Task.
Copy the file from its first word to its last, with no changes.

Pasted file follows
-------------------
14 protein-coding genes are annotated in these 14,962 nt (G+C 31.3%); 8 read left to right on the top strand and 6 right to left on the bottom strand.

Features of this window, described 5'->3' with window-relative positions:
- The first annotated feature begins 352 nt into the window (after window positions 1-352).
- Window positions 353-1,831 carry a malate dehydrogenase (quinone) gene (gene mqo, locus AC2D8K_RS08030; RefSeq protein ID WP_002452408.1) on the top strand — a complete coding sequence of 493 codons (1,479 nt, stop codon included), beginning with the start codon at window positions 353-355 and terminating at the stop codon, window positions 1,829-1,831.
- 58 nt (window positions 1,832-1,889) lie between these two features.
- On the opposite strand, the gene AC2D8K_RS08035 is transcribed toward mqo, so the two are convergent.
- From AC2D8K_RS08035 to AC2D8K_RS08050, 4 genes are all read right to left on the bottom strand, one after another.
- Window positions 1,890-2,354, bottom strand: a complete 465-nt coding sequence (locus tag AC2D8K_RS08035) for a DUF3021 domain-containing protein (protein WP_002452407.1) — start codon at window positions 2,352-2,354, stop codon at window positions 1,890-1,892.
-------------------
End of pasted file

14 protein-coding genes are annotated in these 14,962 nt (G+C 31.3%); 8 read left to right on the top strand and 6 right to left on the bottom strand.

Features of this window, described 5'->3' with window-relative positions:
- The first annotated feature begins 352 nt into the window (after window positions 1-352).
- Window positions 353-1,831 carry a malate dehydrogenase (quinone) gene (gene mqo, locus AC2D8K_RS08030; RefSeq protein ID WP_002452408.1) on the top strand — a complete coding sequence of 493 codons (1,479 nt, stop codon included), beginning with the start codon at window positions 353-355 and terminating at the stop codon, window positions 1,829-1,831.
- 58 nt (window positions 1,832-1,889) lie between these two features.
- On the opposite strand, the gene AC2D8K_RS08035 is transcribed toward mqo, so the two are convergent.
- From AC2D8K_RS08035 to AC2D8K_RS08050, 4 genes are all read right to left on the bottom strand, one after another.
- Window positions 1,890-2,354, bottom strand: a complete 465-nt coding sequence (locus tag AC2D8K_RS08035) for a DUF3021 domain-containing protein (protein WP_002452407.1) — start codon at window positions 2,352-2,354, stop codon at window positions 1,890-1,892.